Occupy Kent takes to the streets

Rachel Jones

It’s not Halloween yet, but the sidewalks of Main Street are getting full — of tents.

Students for the Occupy Kent State movement set up bright teal, neon orange and tan tents in front of the local businesses in downtown Kent.

“The reason for the tents specifically is for a spectacle,” said Karch Marhofer, organizer of Occupy Kent State. “You have to notice a tent. It would kind of make you question the reason why a little bit more.”

The junior general studies major said that reason is to support the occupy movement that began in New York City on Sept. 17 and has since gained followers across the nation.

But Marhofer said he wanted to make a more positive, constructive message than previous occupy movements. The Occupy Kent State demonstration is more focused on supporting local businesses and holding cardboard signs that reflect that view.

“Nothing like, ‘Down with the man.’ ‘Down with the one percent.’ ‘End the fed,’” Marhofer explained. “It’s all positive, working to construct and build something. We’re really putting three words on our signs: community based economics.”

Joseph Reino, junior political science major, sat in front of Kent Natural Foods Co-op, holding a sign that read, “Screw Wall Street. Support Main Street.” Reino said he joined the movement after seeing the Occupy Kent State group on Facebook.

“They were talking about coming downtown and local economics, and I thought it sounded like a really good idea,” he said. “I don’t like giving my money to the corporations. I like to support locals.”

Reino said he planned on staying until Thursday night, but his fellow student supporter, Laurie Beekman, said she planned on staying a little longer.


“Absolutely,” the junior conservation major said with a smile. “I’m probably going to sleep outside of Skullz (Salon) tonight. I’m excited actually.”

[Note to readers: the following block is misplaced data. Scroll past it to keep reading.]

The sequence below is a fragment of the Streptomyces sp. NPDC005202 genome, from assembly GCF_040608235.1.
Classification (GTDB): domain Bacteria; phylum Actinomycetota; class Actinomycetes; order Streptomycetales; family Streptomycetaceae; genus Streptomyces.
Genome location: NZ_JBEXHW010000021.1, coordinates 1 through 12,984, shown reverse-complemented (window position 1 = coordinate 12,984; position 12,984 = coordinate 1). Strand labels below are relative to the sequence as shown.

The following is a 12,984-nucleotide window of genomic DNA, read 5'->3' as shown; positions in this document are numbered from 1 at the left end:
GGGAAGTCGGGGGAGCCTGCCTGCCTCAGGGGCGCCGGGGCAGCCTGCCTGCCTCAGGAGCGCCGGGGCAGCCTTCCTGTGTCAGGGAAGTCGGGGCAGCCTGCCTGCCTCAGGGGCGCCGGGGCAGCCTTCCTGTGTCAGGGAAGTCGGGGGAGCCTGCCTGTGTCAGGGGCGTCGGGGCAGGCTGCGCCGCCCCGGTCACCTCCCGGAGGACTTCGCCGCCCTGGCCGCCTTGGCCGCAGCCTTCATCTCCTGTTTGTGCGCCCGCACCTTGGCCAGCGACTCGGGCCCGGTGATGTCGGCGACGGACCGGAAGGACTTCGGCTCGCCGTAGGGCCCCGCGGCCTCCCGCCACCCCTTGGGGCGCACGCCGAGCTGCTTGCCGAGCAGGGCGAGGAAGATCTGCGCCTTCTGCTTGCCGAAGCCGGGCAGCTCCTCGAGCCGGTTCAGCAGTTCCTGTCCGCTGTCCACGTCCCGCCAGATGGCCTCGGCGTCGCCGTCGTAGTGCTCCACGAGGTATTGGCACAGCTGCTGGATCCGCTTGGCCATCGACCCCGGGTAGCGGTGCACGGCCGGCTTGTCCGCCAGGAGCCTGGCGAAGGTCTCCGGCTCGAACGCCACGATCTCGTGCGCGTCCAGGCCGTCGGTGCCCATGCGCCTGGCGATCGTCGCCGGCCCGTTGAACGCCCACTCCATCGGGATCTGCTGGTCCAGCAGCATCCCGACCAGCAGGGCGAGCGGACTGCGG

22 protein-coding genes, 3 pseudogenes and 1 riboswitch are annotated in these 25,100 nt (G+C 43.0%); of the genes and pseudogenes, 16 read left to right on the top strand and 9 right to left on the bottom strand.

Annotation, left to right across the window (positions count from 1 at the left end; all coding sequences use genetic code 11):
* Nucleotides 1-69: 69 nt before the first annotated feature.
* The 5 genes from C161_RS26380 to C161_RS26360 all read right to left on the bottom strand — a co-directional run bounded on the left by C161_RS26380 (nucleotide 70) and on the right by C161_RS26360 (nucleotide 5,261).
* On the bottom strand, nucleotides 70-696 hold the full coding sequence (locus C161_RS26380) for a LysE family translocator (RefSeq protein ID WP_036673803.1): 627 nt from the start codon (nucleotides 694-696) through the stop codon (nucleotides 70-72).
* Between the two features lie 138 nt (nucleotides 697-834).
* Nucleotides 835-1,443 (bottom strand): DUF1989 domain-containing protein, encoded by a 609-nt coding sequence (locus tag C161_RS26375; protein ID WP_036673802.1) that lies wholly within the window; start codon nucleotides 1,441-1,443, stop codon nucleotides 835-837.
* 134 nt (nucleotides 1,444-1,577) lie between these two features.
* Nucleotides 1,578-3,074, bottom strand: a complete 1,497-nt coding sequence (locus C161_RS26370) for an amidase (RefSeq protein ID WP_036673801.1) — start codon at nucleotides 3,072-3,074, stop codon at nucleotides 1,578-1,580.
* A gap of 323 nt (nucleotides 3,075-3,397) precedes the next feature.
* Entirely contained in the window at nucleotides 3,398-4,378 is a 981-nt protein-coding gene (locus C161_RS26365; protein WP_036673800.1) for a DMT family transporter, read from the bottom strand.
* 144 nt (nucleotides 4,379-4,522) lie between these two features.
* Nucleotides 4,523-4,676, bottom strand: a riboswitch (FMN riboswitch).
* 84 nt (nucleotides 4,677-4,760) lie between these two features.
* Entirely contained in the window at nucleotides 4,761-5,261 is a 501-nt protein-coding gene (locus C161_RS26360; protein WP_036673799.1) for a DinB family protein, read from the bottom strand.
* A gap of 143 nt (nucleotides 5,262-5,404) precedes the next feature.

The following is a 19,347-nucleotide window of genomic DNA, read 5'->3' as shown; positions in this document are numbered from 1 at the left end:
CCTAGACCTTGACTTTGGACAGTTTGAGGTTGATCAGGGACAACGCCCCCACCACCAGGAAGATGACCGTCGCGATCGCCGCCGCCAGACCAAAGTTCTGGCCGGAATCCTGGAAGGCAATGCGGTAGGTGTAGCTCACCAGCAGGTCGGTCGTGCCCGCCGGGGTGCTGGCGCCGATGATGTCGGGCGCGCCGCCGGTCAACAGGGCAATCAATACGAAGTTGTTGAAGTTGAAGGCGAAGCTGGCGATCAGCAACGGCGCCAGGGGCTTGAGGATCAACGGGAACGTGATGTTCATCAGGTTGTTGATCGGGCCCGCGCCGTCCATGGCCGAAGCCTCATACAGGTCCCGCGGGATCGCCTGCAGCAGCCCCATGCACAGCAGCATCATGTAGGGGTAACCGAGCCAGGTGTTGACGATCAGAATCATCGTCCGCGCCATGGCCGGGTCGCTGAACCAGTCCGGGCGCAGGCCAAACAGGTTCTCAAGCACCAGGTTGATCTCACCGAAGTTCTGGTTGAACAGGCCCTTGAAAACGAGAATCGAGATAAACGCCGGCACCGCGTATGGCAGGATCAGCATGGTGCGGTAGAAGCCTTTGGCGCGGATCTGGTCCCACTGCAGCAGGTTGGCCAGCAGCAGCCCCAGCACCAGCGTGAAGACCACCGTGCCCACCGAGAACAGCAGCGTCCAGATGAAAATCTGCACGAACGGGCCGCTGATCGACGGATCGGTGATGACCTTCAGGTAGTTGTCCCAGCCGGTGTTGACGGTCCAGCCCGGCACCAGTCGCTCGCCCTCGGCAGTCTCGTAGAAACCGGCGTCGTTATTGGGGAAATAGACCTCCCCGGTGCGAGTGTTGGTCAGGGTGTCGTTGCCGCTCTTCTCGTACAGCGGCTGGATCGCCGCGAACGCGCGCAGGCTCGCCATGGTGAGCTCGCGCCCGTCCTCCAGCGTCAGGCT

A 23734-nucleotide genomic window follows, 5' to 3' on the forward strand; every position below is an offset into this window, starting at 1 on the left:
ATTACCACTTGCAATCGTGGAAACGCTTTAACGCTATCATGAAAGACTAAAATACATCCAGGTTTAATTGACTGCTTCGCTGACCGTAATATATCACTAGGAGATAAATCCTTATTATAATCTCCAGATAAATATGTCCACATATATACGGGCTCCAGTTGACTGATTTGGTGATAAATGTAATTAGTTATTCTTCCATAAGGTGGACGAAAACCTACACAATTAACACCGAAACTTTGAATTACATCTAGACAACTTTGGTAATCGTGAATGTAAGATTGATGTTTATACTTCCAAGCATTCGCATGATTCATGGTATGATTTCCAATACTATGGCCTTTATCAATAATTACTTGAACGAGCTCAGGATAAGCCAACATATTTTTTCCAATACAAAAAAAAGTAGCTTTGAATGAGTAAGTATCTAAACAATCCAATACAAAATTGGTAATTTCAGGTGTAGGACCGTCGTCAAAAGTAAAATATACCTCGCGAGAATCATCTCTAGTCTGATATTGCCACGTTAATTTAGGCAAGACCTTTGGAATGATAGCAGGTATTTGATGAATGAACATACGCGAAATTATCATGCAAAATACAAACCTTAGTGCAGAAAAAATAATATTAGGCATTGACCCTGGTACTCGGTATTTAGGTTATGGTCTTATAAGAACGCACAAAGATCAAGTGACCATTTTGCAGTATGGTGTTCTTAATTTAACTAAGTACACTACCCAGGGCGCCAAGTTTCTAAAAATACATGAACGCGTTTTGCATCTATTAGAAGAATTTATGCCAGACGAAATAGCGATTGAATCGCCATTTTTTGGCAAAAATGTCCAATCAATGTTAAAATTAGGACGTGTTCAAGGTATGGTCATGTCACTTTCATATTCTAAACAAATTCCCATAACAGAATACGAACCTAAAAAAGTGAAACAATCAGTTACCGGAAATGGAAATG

To avoid any legal backlash for the movement, the group’s organizers approached Heidi Shaffer, Ward 5 councilwoman, to see if they needed a permit to conduct this peaceful protest.

Shaffer suggested the group talk to city officials and get the demonstration approved by the police department and safety officials. Because it was approved, city council did not have to vote on the matter.

“I’m glad they did that,” Shaffer explained. “I think the subject is really valuable for people to understand where we put our money and where we put our resources really determines the kind of society we have. There are a lot of people in this community — not just students — who would like to be a part of something larger.”

Jason Merlene, owner of Last Exit Books, decided to be a part of it by letting Occupy Kent State set up a tent in front of his store.

He said he agreed because this movement took a different angle and chose to support local businesses.


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“I think they’re going about it in a mature way and not just being young and full of angst,” Merlene said. “The youth are the ones who are going to have to pick up the pieces. They’re going to be more affected by what’s going on now than the older generations, which created the problems that exist.”

Kent resident Louis DelBene saw the tents being put up Wednesday and said he was glad to see students starting a movement in Kent.

“I advocate any popular movement that makes the establishment nervous,” DelBene said with a laugh. “It’s always encouraging when young people are politically active and exercise their right to free assembly and address grievances with the government.”

Beekman said she felt like she needed to get involved because she is a youth.

“I feel like it’s our responsibility as the youth to change certain things, especially like respect your elders,” Beekman said. “They can’t really stand up for themselves, so I feel like it’s our responsibility to do that.”

But the youth weren’t the only demonstrators Wednesday morning.

Lisa Petrosky, who attended Kent State in the 1970s, helped Beekman hang signs above the Kent Natural Foods Co-op and asked if she could hold any extra signs with her friends on the corner of Main Street.

Petrosky joined fellow former Kent State students Joan Bellis, Barbara Breiding and Donna Snowberger in holding signs for the occupy movement as “an independent party.”

“Here, our sign says, ‘Do you want to be don’t worry be happy and la-te-da or step up to the plate?’” Snowberger said.

Bellis answered, “Step up to the freaking plate!”

Contact Rachel Jones at [email protected].